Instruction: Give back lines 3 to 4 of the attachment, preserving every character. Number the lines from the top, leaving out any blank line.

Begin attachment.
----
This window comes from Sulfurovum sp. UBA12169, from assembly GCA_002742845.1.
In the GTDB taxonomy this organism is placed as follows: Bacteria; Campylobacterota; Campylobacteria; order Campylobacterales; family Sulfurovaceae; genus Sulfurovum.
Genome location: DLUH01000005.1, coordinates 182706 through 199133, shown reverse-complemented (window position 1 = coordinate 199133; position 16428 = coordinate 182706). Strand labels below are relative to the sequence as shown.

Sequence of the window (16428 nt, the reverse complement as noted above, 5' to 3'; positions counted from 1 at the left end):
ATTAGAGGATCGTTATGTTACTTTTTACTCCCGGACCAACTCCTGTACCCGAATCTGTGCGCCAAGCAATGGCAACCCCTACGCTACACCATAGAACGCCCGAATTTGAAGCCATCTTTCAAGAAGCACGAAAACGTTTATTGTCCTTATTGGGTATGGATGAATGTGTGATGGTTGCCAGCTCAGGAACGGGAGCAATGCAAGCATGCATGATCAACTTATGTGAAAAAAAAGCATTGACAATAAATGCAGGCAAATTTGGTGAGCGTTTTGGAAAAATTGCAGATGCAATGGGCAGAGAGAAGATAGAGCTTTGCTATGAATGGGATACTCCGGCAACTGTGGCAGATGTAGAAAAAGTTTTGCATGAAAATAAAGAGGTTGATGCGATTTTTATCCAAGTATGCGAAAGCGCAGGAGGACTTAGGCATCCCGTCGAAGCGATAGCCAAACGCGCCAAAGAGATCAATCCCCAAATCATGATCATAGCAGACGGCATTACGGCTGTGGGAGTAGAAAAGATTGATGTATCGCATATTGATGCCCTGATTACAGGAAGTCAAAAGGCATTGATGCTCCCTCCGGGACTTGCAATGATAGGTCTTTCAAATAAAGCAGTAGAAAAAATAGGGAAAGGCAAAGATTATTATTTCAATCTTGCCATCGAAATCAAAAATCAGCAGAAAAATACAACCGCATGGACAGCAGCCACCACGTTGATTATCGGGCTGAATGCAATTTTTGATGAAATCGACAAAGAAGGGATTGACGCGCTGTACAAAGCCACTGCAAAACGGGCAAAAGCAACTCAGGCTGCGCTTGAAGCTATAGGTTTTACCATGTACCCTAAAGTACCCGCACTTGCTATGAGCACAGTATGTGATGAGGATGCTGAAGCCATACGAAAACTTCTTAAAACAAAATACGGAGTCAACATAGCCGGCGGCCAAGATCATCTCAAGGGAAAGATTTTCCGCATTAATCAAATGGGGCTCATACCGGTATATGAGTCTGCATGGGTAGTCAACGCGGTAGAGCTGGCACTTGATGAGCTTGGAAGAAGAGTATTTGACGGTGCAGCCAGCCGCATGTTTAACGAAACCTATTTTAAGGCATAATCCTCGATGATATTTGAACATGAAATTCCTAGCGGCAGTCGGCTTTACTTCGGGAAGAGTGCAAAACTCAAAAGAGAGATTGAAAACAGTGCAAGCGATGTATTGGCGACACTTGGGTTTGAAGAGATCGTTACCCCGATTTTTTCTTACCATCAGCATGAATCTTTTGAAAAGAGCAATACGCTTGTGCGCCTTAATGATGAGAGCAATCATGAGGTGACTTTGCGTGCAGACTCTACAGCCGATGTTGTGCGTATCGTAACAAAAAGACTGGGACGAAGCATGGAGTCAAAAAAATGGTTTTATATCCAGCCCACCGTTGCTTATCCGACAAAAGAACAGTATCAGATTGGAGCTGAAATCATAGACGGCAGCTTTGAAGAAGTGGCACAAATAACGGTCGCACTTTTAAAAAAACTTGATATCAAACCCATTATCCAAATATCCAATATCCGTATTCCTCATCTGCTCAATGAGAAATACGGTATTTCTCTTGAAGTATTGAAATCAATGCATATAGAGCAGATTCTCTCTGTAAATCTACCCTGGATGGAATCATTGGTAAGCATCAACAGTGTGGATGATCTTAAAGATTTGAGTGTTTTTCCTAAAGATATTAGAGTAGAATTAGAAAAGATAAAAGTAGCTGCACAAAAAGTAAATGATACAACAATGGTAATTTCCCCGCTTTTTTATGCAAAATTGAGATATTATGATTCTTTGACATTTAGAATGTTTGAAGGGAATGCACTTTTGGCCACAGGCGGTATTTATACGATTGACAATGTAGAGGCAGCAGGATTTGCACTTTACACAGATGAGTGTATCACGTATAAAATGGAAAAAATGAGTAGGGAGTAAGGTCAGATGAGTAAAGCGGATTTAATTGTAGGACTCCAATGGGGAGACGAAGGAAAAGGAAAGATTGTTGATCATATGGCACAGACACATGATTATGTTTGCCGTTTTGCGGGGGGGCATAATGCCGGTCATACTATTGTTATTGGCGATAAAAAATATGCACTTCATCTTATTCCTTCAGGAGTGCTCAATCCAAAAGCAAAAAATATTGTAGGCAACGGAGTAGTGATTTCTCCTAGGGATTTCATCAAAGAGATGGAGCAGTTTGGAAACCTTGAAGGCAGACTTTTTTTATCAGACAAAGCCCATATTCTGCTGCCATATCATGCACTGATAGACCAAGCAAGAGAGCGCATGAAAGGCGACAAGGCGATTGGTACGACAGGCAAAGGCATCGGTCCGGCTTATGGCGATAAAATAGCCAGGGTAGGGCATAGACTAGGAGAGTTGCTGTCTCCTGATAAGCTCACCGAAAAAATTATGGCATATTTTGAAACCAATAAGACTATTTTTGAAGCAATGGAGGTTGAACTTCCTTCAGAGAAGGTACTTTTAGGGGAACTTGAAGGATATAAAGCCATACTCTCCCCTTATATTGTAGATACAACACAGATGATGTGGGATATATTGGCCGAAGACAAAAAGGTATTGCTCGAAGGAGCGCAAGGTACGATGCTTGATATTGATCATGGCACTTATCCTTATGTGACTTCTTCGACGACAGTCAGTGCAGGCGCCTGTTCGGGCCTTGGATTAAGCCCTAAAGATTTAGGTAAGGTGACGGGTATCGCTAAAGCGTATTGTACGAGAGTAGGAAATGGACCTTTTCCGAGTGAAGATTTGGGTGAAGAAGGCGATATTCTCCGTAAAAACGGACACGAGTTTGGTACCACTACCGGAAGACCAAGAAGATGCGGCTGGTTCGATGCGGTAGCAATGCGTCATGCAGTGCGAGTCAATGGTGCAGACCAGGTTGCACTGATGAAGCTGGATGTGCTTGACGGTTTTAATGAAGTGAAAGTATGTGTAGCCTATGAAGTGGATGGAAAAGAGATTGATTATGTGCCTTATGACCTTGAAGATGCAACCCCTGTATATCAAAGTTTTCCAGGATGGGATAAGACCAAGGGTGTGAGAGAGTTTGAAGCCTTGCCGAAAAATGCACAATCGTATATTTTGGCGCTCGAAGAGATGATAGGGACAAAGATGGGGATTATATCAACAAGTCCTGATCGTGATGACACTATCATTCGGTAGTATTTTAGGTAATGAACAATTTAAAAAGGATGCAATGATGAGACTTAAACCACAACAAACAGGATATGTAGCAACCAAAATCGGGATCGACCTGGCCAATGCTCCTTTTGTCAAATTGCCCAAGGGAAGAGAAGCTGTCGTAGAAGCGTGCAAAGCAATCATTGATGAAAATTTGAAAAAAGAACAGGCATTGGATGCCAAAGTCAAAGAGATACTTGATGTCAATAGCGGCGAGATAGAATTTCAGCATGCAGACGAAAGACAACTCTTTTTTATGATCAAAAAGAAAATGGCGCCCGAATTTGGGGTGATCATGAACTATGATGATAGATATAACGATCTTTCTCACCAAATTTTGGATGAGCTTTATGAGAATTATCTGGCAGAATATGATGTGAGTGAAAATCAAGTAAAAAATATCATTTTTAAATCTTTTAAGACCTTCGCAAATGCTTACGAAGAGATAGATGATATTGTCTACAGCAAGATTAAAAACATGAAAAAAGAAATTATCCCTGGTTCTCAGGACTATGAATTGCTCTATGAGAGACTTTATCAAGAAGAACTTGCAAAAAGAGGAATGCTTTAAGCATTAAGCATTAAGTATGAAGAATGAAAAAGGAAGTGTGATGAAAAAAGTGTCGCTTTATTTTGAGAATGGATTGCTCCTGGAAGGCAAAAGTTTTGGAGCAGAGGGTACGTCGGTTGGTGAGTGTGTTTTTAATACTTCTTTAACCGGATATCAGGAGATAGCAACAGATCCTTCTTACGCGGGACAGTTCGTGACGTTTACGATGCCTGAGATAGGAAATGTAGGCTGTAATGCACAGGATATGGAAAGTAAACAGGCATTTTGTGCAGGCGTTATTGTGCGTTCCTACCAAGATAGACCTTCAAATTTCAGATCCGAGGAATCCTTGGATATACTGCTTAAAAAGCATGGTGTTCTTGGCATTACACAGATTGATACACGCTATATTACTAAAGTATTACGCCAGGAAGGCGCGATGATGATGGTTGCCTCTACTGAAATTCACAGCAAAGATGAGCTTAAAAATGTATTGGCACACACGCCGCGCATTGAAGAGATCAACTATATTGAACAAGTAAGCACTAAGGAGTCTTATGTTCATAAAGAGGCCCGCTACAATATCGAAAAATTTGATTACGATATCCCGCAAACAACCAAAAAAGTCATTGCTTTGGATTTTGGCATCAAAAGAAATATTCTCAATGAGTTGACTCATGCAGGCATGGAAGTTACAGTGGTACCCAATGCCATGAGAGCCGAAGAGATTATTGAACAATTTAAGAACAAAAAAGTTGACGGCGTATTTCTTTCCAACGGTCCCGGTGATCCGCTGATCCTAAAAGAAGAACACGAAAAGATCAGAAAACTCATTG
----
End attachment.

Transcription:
Genome location: DLUH01000005.1, coordinates 182706 through 199133, shown reverse-complemented (window position 1 = coordinate 199133; position 16428 = coordinate 182706). Strand labels below are relative to the sequence as shown.

Sequence of the window (16428 nt, the reverse complement as noted above, 5' to 3'; positions counted from 1 at the left end):